The use of credit checks and their true measure on a person’s ability to perform a job is debatable. With more and more companies requesting pre-employment credit checks, fewer and fewer applicants are able to secure positions. The lack of securing work is leading to more applicants having poor credit scores and these poor credit scores then affect the jobs they can acquire. There is a vicious cycle starting that could lead to even more economic problems. Credit score can be very situational and deceiving when all the facts are not present. There are many reasons someone could have poor credit history such as; unforeseen medical bills, their credit card was stolen, or there could be a mistake by the credit-reporting agency. These could all change the company’s view on your credit. On the other hand, companies generally do not consider just the credit standings in hiring. The company may also use background tests and drug testing. Now that so many companies are using credit as a selection method, states have started to step in and consider prohibiting the use of an applicants credit in respect to hiring.
There are four states that do not allow the use of credit and eighteen more looking at banning it. States see this as “discrimination based on credit history”, or as a civil rights issue since minorities generally have lower credit scores. Keep in mind that the company has to have signed permission to get one credit score, so the applicant does not have to give permission. When one does go forward with the credit check, it is important for them to know that the company does not get their full report or even the scoring. There are many factors for why a company may want to use credit. With so many companies having to deal with fraud and theft, it is easy to see why they are taking a proactive stance. Companies use the general thought that people with bad credit are more likely to steal from them than those that do not. Unfortunately, there are no studies to support this reasoning, thus leading to misconceptions of what could be a highly qualified applicant.
1. How well do you think credit checks meet the effectiveness criteria of (a) reliability; (b) validity; (c) ability to generalize results; (d) high utility; and (e) legality? a. Reliability is something that can in some ways be determined in a credit check. Can and does this person pay their bills on time shows how reliable they are for payment. It does not, on the other hand, show one’s reliability in the work place. A credit check will not tell an employer if a person will be reliable to show up to work on time every day. The employer should understand that unreliable credit could be a result of an unknown situation, thus not relying to heavily on one aspect of one’s history. b. A credit check has little to no validity on someone’s willingness or ability to perform a job or task. It would be nearly impossible to determine if a person can do a job based on whether or not one pays monthly bills in a timely manner. A credit check doesn’t determine I.Q., knowledge of sales techniques, or body strength, thus demonstrating there is no validity in measuring one’s credit score to establish the ability to perform any job or task.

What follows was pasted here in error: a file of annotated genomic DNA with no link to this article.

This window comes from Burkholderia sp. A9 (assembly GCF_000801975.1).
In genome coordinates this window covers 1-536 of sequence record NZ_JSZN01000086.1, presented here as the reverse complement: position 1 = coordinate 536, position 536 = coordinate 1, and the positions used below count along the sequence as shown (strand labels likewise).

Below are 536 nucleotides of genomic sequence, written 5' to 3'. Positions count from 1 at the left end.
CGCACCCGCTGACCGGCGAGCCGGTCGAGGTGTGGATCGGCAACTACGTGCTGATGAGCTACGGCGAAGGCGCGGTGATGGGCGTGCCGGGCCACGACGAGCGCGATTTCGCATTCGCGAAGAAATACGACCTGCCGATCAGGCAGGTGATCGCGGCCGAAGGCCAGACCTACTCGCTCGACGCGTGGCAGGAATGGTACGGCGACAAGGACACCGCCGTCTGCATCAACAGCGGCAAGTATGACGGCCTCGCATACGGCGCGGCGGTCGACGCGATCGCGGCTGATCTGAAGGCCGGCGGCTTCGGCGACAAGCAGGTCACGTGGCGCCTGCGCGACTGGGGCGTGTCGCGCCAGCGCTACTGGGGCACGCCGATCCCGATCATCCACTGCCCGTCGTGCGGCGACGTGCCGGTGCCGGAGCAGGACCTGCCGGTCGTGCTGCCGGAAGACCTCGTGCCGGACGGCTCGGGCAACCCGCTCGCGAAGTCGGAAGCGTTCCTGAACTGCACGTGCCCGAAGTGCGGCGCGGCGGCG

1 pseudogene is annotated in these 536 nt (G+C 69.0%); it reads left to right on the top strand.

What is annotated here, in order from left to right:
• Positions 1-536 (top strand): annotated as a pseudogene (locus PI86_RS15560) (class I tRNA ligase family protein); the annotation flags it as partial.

An employer would be ill advised to use a credit check in consideration of the skill(s) need to perform in the work place. c. Credit checks are very generalizable when looking at hiring an individual for jobs dealing with money. Can a person who cannot be responsible for their own money management, be responsible for a company’s money? A company can generalize that an individual with a history of money problem could be more likely to steal and or commit fraud. Generalizing can also create a false impression of a good and responsible person. Credit checks do not explain the reasoning for their bad credit, such as identity theft or medical bills. While it is easy to accept generalizations as a way to measure ones susceptibility to theft, understanding the reasoning for the lack of responsible payment may provide a more adequate insight into one’s character. d. The utility or the cost of the credit check verses the benefit of the information gain in the credit check differs in the job position.
If the company were hiring for a low-level mail clerk it would not be cost effective to pay for the credit history, but if one is hiring for a Chief Financial Officer than the utility would be high and would make economic sense. The company must consider the financial burden and weigh it against the validity of the information gained when using the credit checks as a hiring recourse. e. The legality of using a credit check for a tool for hiring has become very controversial, thus leading to the practice being banned in many states. There are currently 4 states, Hawaii, Illinois, Oregon, and Washington that ban the use of credit checks for pre-employment usage. There are 14 others states that have or are considering banning the use as well. There are other considerations of legality such does it cause discrimination or breaking the equal opportunity employment laws. Companies should look at every job independently and make sure the job justifies the need for a credit check and that they meet all legal obligations in doing so.